4, 2004: Attention graduate students in history:
looking for a thesis or dissertation topic? Valuable work
remains to be done on the modern history of organic agriculture.
Philip Conford's Origins of the Organic Movement began as
a doctoral dissertation, and while it offers a fascinating
view into the development of ideas about organic farming in
the first half of the 20th century, Conford himself admits
that his work "is exploratory in intention and makes
no claims to completeness" (214).
Conford's central focus is on events and ideas in Britain
from about 1920 to 1950 (his dissertation title was The Natural
Order: Organic Husbandry, Society, and Religion in Britain,
1924-1953). In part the book is an organizational history
of the Soil Association, founded in 1946 and today the UK's
leading organic certifier as well a major voice in sustainable
agriculture policy and education.
The book's foreword is provided by the Soil Association's
current president, Jonathan Dimbledy, and his endorsement
is crucial, because one of Conford's major arguments is that
the organic farming movement had strong early links to the
radical Right as well as to the radical Left. Jorian Jenks,
for instance, editor of the Soil Association journal Mother
Earth from its founding until 1963, was an active supporter
of the British Union of Fascists. Other early supporters were
members of a secret society known as the English Mistery,
whose objectives included fortifying 'Anglo-Saxon' culture
against supposedly pernicious 'foreign' influences like Judaism.
Such connections may come as an unpleasant surprise to those
who believe that organic farming or environmental thinking
more generally have always been the exclusive province of
the Left. But as Dimbledy puts it, "better by far to
give the dirty linen an airing than to whitewash the past"
(13). Without seeking to excuse or apologize for these distasteful
elements of the early movement, Conford places them along
the expansive political and social spectrum of individuals
and organizations articulating a critique of emerging industrial
and capitalist systems.
Among the book's most interesting sections are those which
broaden the discussion beyond Britain, including a chapter
on the organic movement in the United States, another on the
influence of Rudolf Steiner, Ehrenfried Pfeiffer and the biodynamic
movement in Europe, and third on the role of the British colonial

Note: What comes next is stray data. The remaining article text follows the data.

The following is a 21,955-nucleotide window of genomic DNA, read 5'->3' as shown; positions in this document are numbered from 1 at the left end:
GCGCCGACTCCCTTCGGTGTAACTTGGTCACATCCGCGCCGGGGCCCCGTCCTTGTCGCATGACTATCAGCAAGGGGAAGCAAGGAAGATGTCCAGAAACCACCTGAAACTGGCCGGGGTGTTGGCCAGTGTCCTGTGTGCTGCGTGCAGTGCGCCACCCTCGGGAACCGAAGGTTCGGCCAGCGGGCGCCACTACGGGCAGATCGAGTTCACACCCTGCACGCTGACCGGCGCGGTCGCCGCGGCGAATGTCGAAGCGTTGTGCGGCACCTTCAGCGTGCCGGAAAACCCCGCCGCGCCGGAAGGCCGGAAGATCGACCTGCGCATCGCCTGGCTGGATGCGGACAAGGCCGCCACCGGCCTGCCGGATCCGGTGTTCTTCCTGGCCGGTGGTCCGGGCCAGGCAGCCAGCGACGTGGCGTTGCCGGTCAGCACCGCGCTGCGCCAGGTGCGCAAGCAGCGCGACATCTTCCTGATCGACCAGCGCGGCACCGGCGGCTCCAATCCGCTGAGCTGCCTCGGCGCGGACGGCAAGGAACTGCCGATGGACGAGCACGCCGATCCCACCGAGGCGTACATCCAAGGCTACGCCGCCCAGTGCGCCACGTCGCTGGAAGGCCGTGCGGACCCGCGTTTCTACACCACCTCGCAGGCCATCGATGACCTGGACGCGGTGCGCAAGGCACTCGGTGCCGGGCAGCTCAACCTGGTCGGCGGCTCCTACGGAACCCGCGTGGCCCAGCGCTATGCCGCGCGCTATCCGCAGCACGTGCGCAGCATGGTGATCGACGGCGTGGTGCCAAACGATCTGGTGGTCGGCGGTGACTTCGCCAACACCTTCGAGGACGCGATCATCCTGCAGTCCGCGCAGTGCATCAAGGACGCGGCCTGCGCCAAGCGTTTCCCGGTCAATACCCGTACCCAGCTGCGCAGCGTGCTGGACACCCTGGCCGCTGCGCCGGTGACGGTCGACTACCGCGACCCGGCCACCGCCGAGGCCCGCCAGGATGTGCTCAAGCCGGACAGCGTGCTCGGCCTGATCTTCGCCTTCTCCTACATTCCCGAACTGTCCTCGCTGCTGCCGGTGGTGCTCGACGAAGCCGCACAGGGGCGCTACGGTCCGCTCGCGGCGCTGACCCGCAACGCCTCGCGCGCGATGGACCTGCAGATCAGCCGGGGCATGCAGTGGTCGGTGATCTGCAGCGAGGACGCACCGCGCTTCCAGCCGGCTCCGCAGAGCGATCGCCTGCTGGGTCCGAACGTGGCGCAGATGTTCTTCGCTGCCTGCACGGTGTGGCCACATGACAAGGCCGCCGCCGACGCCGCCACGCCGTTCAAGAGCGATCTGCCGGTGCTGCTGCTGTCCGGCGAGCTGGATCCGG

experience in shaping ideas about sustainable agriculture
and good soil management practices.
This last includes not just Sir Albert Howard's development
of the Indore Process of composting in India, but also the
work of Sir Robert McCarrison, a physician whose experience
as a civil servant in India in the first three decades of
the 20th century led him to observe that traditional peasant
foods—fresh vegetables, whole grains, and grass-fed
meat and dairy products—preserved human health while
many modern foods--tinned meat, margarine, white bread, and
boiled vegetables—seemed to endanger it.
A third colonial figure Conford identifies as influential
in the early organic movement was Richard St Barbe Baker,
a forester stationed in Kenya who sought to counter the environmental
destruction of imperial settlement by founding a group called
the Men of the Trees (now the International Tree Foundation).
Each of these men, Conford argues, respected the intelligence
of the local people, paid close attention to indigenous agricultural
practices, and then sought to test their efficacy according
to Western scientific principles that would legitimize their
more widespread adoption.
Finally, Conford attributes a considerable role in the early
organic movement to a publication called the New English Weekly,
founded in 1932 and edited first by A. R. Orage and then by
Philip Mairet, a member of the Chandos Group, a collection
of social and economic thinkers who met fortnightly at a Soho
restaurant over a period of four decades. "Today,"
Conford observes, "only founder members of the Soil Association
or veterans and historians of the Social Credit movement are
likely to be aware of the NEW's importance to British environmentalism"
Readers may well find the proliferation of names and groups
in this history bewildering. Fortunately, Conford supplies
two appendices, one a biographical list of major figures and
the other an annotated list of influential organizations and
periodical publications. Including writers like Louis Bromfield,
Edward Faulkner, and H. J. Massingham, academics like R. H.
Tawney, researchers like Edward John Russell, as well as many
more obscure characters, these lists are a resource in themselves
and go a long way towards mapping the constellation of organic
Among the topics deserving of further research, Conford lists:
"the life and work of Sir Albert, Gabrielle and Louise
Howard, Lady Balfour, Jorian Jenks, and the members of the
Kinship in Husbandry; the history of the biodynamic movement
in the English-speaking world; the Economic Reform Club; the
Rural Reconstruction Association; the Council for the Church
and Countryside; the Faber archives; the contribution of dental
science to the organic case; the effect of commercial pressure
on agricultural policy during the Second World War; the history
of alternative medicine, with special reference to Edgar Saxon,
and the controversies over the quality of bread during and
after the Second World War" (214). To this collection
individual readers will be able to add many more. If a new
generation of organic advocates and scholars can pursue those
ideas, the result will be a richer and fuller understanding
of where we have come from, and thus where we can now go.
Laura Sayre is a writer and editor for www.newfarm.org.